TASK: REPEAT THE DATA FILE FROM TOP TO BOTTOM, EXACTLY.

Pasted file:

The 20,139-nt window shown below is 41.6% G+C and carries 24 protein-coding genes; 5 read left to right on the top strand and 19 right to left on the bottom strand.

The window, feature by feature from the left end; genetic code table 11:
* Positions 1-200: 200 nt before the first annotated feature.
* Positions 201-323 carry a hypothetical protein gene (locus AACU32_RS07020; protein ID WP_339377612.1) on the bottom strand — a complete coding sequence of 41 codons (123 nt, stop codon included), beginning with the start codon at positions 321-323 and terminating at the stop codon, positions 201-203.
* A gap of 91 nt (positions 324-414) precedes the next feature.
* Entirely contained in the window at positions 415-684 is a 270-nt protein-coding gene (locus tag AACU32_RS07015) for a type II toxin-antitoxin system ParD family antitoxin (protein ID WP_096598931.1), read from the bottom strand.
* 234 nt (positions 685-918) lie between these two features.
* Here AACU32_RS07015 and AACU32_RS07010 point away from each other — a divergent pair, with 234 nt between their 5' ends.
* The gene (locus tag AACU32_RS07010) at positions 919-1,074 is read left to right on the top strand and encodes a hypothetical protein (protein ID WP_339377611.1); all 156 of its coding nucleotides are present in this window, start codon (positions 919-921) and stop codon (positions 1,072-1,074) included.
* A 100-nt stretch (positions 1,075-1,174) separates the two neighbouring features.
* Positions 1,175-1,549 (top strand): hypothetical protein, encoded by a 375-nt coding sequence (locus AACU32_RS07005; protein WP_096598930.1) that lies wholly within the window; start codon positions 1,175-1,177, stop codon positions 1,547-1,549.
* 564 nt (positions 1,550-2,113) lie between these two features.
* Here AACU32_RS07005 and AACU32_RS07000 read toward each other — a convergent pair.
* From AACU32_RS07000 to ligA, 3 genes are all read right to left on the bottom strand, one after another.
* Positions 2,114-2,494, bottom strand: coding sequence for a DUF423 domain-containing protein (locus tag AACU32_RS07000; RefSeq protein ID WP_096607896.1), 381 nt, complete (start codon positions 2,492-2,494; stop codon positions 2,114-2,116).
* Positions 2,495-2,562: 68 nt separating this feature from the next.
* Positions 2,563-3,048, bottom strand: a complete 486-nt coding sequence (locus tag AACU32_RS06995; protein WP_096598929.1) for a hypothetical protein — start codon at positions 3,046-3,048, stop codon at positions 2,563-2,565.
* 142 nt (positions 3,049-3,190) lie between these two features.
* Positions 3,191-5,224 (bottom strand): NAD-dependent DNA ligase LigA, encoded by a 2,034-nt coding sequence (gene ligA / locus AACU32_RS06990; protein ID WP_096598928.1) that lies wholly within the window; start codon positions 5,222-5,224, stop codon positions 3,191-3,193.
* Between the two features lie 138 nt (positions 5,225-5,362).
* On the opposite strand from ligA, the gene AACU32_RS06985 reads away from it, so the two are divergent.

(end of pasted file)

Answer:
The 20,139-nt window shown below is 41.6% G+C and carries 24 protein-coding genes; 5 read left to right on the top strand and 19 right to left on the bottom strand.

The window, feature by feature from the left end; genetic code table 11:
* Positions 1-200: 200 nt before the first annotated feature.
* Positions 201-323 carry a hypothetical protein gene (locus AACU32_RS07020; protein ID WP_339377612.1) on the bottom strand — a complete coding sequence of 41 codons (123 nt, stop codon included), beginning with the start codon at positions 321-323 and terminating at the stop codon, positions 201-203.
* A gap of 91 nt (positions 324-414) precedes the next feature.
* Entirely contained in the window at positions 415-684 is a 270-nt protein-coding gene (locus tag AACU32_RS07015) for a type II toxin-antitoxin system ParD family antitoxin (protein ID WP_096598931.1), read from the bottom strand.
* 234 nt (positions 685-918) lie between these two features.
* Here AACU32_RS07015 and AACU32_RS07010 point away from each other — a divergent pair, with 234 nt between their 5' ends.
* The gene (locus tag AACU32_RS07010) at positions 919-1,074 is read left to right on the top strand and encodes a hypothetical protein (protein ID WP_339377611.1); all 156 of its coding nucleotides are present in this window, start codon (positions 919-921) and stop codon (positions 1,072-1,074) included.
* A 100-nt stretch (positions 1,075-1,174) separates the two neighbouring features.
* Positions 1,175-1,549 (top strand): hypothetical protein, encoded by a 375-nt coding sequence (locus AACU32_RS07005; protein WP_096598930.1) that lies wholly within the window; start codon positions 1,175-1,177, stop codon positions 1,547-1,549.
* 564 nt (positions 1,550-2,113) lie between these two features.
* Here AACU32_RS07005 and AACU32_RS07000 read toward each other — a convergent pair.
* From AACU32_RS07000 to ligA, 3 genes are all read right to left on the bottom strand, one after another.
* Positions 2,114-2,494, bottom strand: coding sequence for a DUF423 domain-containing protein (locus tag AACU32_RS07000; RefSeq protein ID WP_096607896.1), 381 nt, complete (start codon positions 2,492-2,494; stop codon positions 2,114-2,116).
* Positions 2,495-2,562: 68 nt separating this feature from the next.
* Positions 2,563-3,048, bottom strand: a complete 486-nt coding sequence (locus tag AACU32_RS06995; protein WP_096598929.1) for a hypothetical protein — start codon at positions 3,046-3,048, stop codon at positions 2,563-2,565.
* 142 nt (positions 3,049-3,190) lie between these two features.
* Positions 3,191-5,224 (bottom strand): NAD-dependent DNA ligase LigA, encoded by a 2,034-nt coding sequence (gene ligA / locus AACU32_RS06990; protein ID WP_096598928.1) that lies wholly within the window; start codon positions 5,222-5,224, stop codon positions 3,191-3,193.
* Between the two features lie 138 nt (positions 5,225-5,362).
* On the opposite strand from ligA, the gene AACU32_RS06985 reads away from it, so the two are divergent.